Sony and Gaikai – Sony’s Silver Lining
By Sam Kerr, Mindshare
Cloud gaming has been marked by many as the next big disruptive technology, which will herald a digital only future for the gaming industry. Earlier this month, Sony bought leading cloud gaming service Gaikai for $380 million. Founded in 2008, Gaikai has offered B2B services to publishers, allowing them to demo playable games to consumers from the cloud, meaning that relatively weak computers, tablets and smartphones can stream high-end gaming experiences over the Internet.Details
In light of Sony’s troubled finances, Gaikai’s acquisition initially seems a little expensive. However, the deal includes Gaikai’s streaming technology, access to their high profile partnerships with publishers and telecommunications providers and a large network of datacenters across the US and Europe. This potentially makes the deal the smartest move yet from Sony’s new CEO, Kaz Hirai, ex-president of Sony Computer Entertainment.
In addition to improving the PlayStation side of the business, Sony can also use this technology to help boost their ailing TV and Mobile divisions. Sony will most likely use Gaikai as a means to let Smart TVs, mobiles, laptops, tablets and consoles all stream content directly from PSN, finally allowing 15 years’ worth of software to become a prime selling point for everything Sony branded. And if Sony were to extend access to this service beyond their own devices, it could eventually provide Sony with the option of moving away from unprofitable hardware and towards more profitable ventures in software services.
It’s a clear sign that Sony has long term strategic aspirations for digital distribution, and fully intends to prepare itself for the gaming industry’s own iTunes moment, where convenience and accessibility to gaming content becomes paramount over visual quality for consumers. Implications
How this deal will affect game advertising is largely down to how Sony decides to monetize the opportunities that Gaikai’s technology brings, but Sony are keeping their cards very close to their chest. Here are some of the possible directions they could move towards.
As Gaikai’s technology currently allows for high-end games to be streamed through to browser-based interfaces as well as through rich media ad units, an additional avenue could open up for advertisers involving themselves in gaming content sponsorships. Potentially, brands over the coming years could share their existing PlayStation Home environments and content directly with consumers through any device capable of streaming video and not have to limit themselves to consumers who own a PS3.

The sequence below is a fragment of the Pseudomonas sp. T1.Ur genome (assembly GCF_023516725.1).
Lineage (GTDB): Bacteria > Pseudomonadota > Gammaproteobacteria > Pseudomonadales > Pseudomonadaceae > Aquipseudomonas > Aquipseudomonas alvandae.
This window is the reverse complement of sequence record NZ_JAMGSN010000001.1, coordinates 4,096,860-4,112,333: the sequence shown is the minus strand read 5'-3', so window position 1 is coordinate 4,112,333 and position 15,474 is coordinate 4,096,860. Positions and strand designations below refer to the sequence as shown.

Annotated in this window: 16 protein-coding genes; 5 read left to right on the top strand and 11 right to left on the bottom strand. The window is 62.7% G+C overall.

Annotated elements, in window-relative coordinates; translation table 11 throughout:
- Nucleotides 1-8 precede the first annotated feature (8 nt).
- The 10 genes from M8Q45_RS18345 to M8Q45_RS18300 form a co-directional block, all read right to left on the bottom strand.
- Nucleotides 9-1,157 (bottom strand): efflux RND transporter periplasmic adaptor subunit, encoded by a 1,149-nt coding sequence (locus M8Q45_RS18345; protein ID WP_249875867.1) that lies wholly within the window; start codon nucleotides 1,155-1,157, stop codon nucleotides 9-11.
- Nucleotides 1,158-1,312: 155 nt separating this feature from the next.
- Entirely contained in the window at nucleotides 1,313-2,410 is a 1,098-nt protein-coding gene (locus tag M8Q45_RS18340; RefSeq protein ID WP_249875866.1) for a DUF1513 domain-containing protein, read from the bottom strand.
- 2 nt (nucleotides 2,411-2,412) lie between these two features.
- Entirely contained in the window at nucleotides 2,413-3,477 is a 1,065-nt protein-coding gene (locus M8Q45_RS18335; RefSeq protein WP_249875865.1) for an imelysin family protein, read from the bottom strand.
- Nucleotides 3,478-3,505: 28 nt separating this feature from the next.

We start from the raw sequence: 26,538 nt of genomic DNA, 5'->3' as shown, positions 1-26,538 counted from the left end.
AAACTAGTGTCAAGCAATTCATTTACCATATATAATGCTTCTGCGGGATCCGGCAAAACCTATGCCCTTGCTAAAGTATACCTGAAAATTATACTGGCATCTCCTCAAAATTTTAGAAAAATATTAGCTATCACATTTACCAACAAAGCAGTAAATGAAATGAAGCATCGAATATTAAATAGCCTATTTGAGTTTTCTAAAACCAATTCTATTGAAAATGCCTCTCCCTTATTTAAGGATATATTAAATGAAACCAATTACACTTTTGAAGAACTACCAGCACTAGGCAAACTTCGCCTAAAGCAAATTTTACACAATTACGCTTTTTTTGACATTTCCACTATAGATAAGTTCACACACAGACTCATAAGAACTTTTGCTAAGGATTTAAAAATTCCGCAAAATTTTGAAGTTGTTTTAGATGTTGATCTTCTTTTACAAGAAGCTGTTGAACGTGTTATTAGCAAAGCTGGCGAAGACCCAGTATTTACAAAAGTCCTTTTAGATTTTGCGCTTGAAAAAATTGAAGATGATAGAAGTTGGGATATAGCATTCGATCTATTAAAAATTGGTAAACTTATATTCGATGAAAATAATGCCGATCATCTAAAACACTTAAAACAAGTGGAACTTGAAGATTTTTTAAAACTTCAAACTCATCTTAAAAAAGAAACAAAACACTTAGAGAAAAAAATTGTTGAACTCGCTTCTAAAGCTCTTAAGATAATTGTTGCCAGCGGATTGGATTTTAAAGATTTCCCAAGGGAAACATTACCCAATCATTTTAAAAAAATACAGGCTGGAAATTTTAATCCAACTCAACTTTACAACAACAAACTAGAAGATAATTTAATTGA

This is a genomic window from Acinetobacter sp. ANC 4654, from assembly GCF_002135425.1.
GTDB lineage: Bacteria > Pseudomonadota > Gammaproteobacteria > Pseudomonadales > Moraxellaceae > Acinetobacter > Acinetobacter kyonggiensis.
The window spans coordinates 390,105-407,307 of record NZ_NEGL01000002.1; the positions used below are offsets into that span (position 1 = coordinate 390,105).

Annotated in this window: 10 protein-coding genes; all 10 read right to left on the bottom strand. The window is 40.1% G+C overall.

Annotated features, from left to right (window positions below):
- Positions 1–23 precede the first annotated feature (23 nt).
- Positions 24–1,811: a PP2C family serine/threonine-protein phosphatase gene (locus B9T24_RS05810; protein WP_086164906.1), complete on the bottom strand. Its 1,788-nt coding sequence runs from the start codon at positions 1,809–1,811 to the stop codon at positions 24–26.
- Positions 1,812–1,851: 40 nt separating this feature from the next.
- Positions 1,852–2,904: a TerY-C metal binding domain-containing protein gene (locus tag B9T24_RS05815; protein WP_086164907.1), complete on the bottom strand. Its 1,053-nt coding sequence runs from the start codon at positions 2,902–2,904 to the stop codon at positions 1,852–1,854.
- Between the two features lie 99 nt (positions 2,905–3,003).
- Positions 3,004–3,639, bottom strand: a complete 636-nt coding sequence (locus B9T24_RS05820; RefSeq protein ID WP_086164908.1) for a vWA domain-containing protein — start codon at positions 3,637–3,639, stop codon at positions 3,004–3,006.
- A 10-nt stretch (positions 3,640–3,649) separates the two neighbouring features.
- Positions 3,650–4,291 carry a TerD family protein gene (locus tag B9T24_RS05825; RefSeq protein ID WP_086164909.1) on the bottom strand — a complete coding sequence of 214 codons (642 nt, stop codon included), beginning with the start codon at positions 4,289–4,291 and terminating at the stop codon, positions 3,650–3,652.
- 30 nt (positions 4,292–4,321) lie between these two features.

As Gaikai’s recent partnership with Samsung has shown, it is likely that Sony will want to have this technology included with the next generation of Smart TVs and other screened devices, enabling advertisers within the consumer electronics, airlines, and hospitality industries the chance to license Sony’s impressive back catalogue of titles as an additional source of content for existing products and services, or as a sweetener for subscription based products. Summary
With access to Gaikai's technology and infrastructure, Sony can potentially stream new releases, demos and back catalogues of their games across their whole range of consumer electronics, whilst boosting the flagging performances of their mobile and TV divisions. Gaikai is a major piece to the puzzle that is digital distribution for Sony, which in the past has struggled with spreading its PlayStation success across its range of other devices, securing Sony a place in a digitally distributed future as a result. However, until Sony is more forthcoming with further details, we will have to wait before we can see the full impact of their integration of Gaikai technology.
(If you’d like to try Gaikai’s technology for yourself, visit their website
, pick a game and start playing)